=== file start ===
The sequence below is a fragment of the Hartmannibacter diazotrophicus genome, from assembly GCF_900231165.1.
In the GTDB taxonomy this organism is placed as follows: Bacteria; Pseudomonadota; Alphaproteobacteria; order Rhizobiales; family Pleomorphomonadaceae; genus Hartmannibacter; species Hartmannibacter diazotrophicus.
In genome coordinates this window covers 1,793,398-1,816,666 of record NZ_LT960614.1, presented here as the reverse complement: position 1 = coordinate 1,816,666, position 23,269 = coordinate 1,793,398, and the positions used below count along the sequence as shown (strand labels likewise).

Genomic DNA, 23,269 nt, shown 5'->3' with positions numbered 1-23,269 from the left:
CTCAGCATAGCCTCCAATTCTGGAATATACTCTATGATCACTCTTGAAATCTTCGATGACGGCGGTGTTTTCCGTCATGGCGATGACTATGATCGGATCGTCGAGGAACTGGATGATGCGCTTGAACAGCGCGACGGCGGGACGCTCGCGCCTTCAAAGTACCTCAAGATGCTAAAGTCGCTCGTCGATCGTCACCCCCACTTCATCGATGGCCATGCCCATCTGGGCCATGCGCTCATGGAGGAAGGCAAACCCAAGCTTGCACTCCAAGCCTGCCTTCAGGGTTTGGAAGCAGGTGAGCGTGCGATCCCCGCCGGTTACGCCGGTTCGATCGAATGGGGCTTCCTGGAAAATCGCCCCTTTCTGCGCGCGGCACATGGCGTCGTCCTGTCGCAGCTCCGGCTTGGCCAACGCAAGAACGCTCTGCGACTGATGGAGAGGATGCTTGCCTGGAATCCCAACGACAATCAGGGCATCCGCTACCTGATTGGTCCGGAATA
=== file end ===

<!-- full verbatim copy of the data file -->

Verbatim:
The sequence below is a fragment of the Hartmannibacter diazotrophicus genome, from assembly GCF_900231165.1.
In the GTDB taxonomy this organism is placed as follows: Bacteria; Pseudomonadota; Alphaproteobacteria; order Rhizobiales; family Pleomorphomonadaceae; genus Hartmannibacter; species Hartmannibacter diazotrophicus.
In genome coordinates this window covers 1,793,398-1,816,666 of record NZ_LT960614.1, presented here as the reverse complement: position 1 = coordinate 1,816,666, position 23,269 = coordinate 1,793,398, and the positions used below count along the sequence as shown (strand labels likewise).

Genomic DNA, 23,269 nt, shown 5'->3' with positions numbered 1-23,269 from the left:
CTCAGCATAGCCTCCAATTCTGGAATATACTCTATGATCACTCTTGAAATCTTCGATGACGGCGGTGTTTTCCGTCATGGCGATGACTATGATCGGATCGTCGAGGAACTGGATGATGCGCTTGAACAGCGCGACGGCGGGACGCTCGCGCCTTCAAAGTACCTCAAGATGCTAAAGTCGCTCGTCGATCGTCACCCCCACTTCATCGATGGCCATGCCCATCTGGGCCATGCGCTCATGGAGGAAGGCAAACCCAAGCTTGCACTCCAAGCCTGCCTTCAGGGTTTGGAAGCAGGTGAGCGTGCGATCCCCGCCGGTTACGCCGGTTCGATCGAATGGGGCTTCCTGGAAAATCGCCCCTTTCTGCGCGCGGCACATGGCGTCGTCCTGTCGCAGCTCCGGCTTGGCCAACGCAAGAACGCTCTGCGACTGATGGAGAGGATGCTTGCCTGGAATCCCAACGACAATCAGGGCATCCGCTACCTGATTGGTCCGGAATA